By Jose I Suarez, MD
The Tower of Babel, as described in Genesis, was built in the land of Shinar (Babylonia) sometime after the Great Flood. This biblical myth, an attempt to explain the existence of diverse human languages, has fascinated humankind for millennia. Accepted modern vernacular translations indicate that the Babylonians wanted to make a name for themselves by erecting a mighty city and a tower that could reach the heavens. God punished the builders for their presumption by so confusing the language of the workers that they could no longer understand one another. The tower was never completed, and the people were dispersed over the face of the Earth. One of the most impressive pictorial representations of the Babel myth is that of Pieter Bruegel the Elder, which is currently housed at the majestic Kunsthistorisches Museum in Vienna, Austria (Figure 1). He based his interpretation in the medieval exegeses of the story with the punishment as the result of human hubris. Bruegel intentionally presents an impractical design that human hands are incapable of completing. The concept and shape are based on the Roman Colosseum, and even though we are originally led to believe that the design is reasonable, upon closer examination, we discover that it is a symbol of the failure of mere rationalism.
Advances and discoveries in anthropology, paleoanthropology, genetics and brain imaging have unraveled, though incompletely, many aspects of the origin and functions of language. Sophisticated language thus far appears to be a distinctly human feature and the foundation on which all modern human behavior rests. It is hard to imagine human culture without language. We wouldn’t have books, operas, conversations or Currents. Language most likely represents an ancient innovation that must have evolved over millions of years, at least as far back as the beginning of the genus homo. Language has a complex anatomy and operates independently from the systems behind other cognitive processes. The most likely explanation is that language evolved by natural selection. As pointed out by Johanson and Edgar, “language has been built into our biology as the most efficient and effective means to communicate our thoughts” (Donald Johanson & Blake Edgar, From Lucy to Language, Simon & Schuster, New York, 2006).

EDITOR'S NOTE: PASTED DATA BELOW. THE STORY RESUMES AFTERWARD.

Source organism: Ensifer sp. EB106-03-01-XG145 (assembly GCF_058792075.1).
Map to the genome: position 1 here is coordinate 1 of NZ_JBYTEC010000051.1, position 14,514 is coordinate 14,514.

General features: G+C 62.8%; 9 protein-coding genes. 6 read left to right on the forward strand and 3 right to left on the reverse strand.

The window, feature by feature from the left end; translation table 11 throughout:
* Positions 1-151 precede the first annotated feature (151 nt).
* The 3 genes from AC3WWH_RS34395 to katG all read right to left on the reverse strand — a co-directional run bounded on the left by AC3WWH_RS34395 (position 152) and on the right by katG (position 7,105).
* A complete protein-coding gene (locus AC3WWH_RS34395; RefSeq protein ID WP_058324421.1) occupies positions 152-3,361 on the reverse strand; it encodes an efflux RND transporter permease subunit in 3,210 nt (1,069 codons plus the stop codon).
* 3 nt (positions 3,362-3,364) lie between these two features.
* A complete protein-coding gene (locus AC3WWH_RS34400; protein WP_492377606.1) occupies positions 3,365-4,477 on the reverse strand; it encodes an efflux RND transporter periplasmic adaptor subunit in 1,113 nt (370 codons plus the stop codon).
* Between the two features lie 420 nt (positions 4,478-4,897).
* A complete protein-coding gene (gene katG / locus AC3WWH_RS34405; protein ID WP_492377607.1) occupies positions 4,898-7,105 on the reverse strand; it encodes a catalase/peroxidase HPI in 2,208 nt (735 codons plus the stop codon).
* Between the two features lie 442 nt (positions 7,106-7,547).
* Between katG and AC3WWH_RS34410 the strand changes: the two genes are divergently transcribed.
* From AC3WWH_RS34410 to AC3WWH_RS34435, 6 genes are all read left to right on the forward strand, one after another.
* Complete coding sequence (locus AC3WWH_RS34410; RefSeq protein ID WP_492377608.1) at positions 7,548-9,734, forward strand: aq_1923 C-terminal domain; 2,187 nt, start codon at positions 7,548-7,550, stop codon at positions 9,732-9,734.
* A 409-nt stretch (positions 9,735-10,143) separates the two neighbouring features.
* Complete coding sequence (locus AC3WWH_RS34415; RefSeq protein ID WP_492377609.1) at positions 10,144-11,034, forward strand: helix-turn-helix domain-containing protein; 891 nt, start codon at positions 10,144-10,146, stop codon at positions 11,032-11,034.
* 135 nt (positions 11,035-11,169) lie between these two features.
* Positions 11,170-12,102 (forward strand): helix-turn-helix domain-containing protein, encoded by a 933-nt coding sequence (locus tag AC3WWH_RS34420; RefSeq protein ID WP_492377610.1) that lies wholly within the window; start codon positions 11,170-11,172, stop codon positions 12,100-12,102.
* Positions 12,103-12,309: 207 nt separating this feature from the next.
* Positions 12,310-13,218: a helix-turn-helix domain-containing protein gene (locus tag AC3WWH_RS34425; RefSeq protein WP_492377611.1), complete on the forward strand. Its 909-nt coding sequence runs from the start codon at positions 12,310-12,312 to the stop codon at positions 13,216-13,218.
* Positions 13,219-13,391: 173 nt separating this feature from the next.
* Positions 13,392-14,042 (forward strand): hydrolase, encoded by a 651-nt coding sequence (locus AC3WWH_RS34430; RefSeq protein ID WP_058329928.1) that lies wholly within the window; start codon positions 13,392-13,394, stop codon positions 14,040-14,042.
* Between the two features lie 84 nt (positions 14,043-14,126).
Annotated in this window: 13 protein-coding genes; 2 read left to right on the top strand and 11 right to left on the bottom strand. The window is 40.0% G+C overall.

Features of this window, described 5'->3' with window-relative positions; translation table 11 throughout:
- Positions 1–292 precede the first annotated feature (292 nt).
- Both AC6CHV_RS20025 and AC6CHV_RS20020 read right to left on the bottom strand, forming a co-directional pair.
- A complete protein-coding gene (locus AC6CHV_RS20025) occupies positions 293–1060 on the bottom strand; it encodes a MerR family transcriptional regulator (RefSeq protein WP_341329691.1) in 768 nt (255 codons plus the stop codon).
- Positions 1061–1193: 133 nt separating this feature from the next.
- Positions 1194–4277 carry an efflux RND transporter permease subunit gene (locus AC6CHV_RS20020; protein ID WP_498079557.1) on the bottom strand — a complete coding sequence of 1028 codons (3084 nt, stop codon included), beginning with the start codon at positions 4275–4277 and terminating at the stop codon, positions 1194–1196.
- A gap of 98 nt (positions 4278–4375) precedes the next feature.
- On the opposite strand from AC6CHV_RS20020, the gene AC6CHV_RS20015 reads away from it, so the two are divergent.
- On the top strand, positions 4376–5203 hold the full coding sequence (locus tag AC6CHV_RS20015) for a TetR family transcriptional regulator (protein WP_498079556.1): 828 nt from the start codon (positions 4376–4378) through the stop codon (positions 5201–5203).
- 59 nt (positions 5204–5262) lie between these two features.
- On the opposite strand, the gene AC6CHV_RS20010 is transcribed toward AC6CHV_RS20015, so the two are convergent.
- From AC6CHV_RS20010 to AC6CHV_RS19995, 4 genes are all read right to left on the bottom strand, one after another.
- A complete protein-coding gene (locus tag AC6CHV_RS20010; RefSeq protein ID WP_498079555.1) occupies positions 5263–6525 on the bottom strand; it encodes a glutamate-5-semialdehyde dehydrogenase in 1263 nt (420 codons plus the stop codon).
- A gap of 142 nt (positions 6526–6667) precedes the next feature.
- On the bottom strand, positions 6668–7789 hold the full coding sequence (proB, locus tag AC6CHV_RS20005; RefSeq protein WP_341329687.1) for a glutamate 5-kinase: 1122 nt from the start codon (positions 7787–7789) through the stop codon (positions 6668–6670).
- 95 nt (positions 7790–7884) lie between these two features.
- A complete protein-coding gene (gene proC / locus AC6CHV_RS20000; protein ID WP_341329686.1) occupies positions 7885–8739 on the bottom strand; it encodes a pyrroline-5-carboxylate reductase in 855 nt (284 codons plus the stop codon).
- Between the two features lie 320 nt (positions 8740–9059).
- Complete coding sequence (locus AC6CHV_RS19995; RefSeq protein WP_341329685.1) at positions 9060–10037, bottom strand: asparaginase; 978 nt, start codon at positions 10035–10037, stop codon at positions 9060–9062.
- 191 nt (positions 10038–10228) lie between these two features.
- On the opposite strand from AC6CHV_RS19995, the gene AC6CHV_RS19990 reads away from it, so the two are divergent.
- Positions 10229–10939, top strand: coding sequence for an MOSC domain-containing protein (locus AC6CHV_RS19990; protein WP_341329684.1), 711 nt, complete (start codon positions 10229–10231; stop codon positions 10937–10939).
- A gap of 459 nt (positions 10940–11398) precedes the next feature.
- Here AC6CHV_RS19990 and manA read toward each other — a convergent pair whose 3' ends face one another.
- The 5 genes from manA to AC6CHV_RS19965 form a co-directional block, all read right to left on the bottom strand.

Modern humans are capable of becoming polyglots (aka multilingual or able to communicate in more than one language) or hyperglots (capable of speaking at least a dozen languages). Such mastery of languages is quickly becoming more important in our fast-paced and globalized society. Certainly, many members of the Neurocritical Care Society (NCS) would qualify as polyglots. The theme of the 2018 Annual NCS meeting will emphasize the cultural and language diversity of our constituents (Figure 2). Our polyglot members will be delighted to learn that we will have sessions in various languages, including Japanese, Portuguese and Spanish. Speakers will have the freedom to express their thoughts and opinions in their native languages. What happens if you are not a polyglot? Don’t worry; we will offer simultaneous English translation for our monolingual members. Come to the meeting and immerse yourself in the world of polyglots, and if you know a hyperglot, please let me know and we will offer them a special prize.Figure 1. The Tower of Babel by Pieter Bruegel the Elder (1563),Courtesy of the Kunsthistoriches Museum Wien.
Figure 2. Theme advertisement for the 2018 Annual NCS Meeting.#NCSRoundup#JoseISuarez